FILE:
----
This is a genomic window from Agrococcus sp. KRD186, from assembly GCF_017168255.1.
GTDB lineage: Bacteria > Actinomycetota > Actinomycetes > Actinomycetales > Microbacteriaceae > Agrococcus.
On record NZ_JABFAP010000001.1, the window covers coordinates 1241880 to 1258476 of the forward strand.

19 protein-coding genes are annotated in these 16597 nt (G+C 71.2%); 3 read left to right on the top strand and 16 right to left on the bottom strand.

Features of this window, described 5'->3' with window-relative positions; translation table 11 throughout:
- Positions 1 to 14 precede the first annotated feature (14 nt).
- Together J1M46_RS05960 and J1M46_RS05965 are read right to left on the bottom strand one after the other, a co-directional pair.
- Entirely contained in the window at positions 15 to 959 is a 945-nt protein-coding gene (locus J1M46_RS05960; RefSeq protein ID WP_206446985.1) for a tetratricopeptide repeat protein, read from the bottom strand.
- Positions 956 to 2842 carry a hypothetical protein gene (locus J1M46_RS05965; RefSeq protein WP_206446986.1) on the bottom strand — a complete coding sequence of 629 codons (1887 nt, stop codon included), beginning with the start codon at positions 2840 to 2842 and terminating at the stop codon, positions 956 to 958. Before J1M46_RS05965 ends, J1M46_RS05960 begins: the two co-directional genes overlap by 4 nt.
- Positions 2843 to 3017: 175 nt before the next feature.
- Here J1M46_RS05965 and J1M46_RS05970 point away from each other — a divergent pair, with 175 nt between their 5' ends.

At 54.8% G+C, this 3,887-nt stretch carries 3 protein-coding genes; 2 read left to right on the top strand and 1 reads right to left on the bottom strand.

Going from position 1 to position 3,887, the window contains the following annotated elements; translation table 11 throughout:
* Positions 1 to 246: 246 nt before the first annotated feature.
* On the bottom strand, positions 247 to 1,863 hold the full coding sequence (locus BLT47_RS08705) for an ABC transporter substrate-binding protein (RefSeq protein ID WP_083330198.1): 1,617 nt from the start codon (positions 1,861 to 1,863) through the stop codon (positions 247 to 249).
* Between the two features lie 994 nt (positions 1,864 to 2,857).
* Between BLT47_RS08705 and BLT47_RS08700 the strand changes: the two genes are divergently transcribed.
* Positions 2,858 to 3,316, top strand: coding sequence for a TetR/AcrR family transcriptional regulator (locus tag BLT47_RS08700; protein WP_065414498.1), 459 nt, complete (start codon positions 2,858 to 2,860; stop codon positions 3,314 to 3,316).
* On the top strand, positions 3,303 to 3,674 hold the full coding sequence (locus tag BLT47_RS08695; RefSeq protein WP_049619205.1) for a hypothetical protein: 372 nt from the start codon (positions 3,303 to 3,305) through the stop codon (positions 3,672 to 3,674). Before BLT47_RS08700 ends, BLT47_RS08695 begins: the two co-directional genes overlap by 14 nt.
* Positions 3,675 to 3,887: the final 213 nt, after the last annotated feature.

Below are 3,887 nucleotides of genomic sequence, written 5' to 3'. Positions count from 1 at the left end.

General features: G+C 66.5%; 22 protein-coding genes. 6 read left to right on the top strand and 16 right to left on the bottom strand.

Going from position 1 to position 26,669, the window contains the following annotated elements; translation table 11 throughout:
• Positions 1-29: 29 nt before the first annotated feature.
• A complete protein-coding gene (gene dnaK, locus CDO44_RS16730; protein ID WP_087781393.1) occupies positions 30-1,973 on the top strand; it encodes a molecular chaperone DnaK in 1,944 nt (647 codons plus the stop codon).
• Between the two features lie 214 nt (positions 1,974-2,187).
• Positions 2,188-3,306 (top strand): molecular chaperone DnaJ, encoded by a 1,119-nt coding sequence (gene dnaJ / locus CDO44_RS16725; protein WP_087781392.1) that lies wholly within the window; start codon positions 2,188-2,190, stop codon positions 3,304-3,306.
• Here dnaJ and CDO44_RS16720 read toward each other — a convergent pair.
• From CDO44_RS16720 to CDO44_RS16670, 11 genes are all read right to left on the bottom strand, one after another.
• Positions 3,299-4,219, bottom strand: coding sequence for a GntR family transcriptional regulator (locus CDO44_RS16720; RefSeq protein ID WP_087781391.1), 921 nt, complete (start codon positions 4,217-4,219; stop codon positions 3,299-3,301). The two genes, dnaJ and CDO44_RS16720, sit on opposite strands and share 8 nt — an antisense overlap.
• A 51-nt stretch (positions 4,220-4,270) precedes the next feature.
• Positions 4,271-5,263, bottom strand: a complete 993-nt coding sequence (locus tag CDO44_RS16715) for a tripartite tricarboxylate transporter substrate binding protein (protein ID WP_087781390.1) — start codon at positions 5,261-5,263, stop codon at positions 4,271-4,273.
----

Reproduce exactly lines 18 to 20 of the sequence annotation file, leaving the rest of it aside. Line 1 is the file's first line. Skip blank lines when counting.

* Positions 2,858 to 3,316, top strand: coding sequence for a TetR/AcrR family transcriptional regulator (locus tag BLT47_RS08700; protein WP_065414498.1), 459 nt, complete (start codon positions 2,858 to 2,860; stop codon positions 3,314 to 3,316).
* On the top strand, positions 3,303 to 3,674 hold the full coding sequence (locus tag BLT47_RS08695; RefSeq protein WP_049619205.1) for a hypothetical protein: 372 nt from the start codon (positions 3,303 to 3,305) through the stop codon (positions 3,672 to 3,674). Before BLT47_RS08700 ends, BLT47_RS08695 begins: the two co-directional genes overlap by 14 nt.
* Positions 3,675 to 3,887: the final 213 nt, after the last annotated feature.